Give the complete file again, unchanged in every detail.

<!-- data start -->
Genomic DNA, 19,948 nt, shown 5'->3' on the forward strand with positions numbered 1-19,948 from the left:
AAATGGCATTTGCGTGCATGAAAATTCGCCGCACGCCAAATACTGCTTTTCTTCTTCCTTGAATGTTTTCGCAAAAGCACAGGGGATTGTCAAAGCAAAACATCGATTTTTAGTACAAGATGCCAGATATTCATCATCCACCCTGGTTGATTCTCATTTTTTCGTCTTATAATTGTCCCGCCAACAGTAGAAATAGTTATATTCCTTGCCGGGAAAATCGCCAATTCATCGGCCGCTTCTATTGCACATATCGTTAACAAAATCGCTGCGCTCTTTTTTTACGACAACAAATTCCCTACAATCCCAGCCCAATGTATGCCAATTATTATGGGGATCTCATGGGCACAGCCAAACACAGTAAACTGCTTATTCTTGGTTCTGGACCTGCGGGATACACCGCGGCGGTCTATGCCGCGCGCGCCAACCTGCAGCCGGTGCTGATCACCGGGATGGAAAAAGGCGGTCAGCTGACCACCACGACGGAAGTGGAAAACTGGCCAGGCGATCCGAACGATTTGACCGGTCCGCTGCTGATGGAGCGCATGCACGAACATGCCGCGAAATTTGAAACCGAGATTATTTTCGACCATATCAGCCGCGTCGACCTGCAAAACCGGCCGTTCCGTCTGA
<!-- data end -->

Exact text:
Genomic DNA, 19,948 nt, shown 5'->3' on the forward strand with positions numbered 1-19,948 from the left:
AAATGGCATTTGCGTGCATGAAAATTCGCCGCACGCCAAATACTGCTTTTCTTCTTCCTTGAATGTTTTCGCAAAAGCACAGGGGATTGTCAAAGCAAAACATCGATTTTTAGTACAAGATGCCAGATATTCATCATCCACCCTGGTTGATTCTCATTTTTTCGTCTTATAATTGTCCCGCCAACAGTAGAAATAGTTATATTCCTTGCCGGGAAAATCGCCAATTCATCGGCCGCTTCTATTGCACATATCGTTAACAAAATCGCTGCGCTCTTTTTTTACGACAACAAATTCCCTACAATCCCAGCCCAATGTATGCCAATTATTATGGGGATCTCATGGGCACAGCCAAACACAGTAAACTGCTTATTCTTGGTTCTGGACCTGCGGGATACACCGCGGCGGTCTATGCCGCGCGCGCCAACCTGCAGCCGGTGCTGATCACCGGGATGGAAAAAGGCGGTCAGCTGACCACCACGACGGAAGTGGAAAACTGGCCAGGCGATCCGAACGATTTGACCGGTCCGCTGCTGATGGAGCGCATGCACGAACATGCCGCGAAATTTGAAACCGAGATTATTTTCGACCATATCAGCCGCGTCGACCTGCAAAACCGGCCGTTCCGTCTGA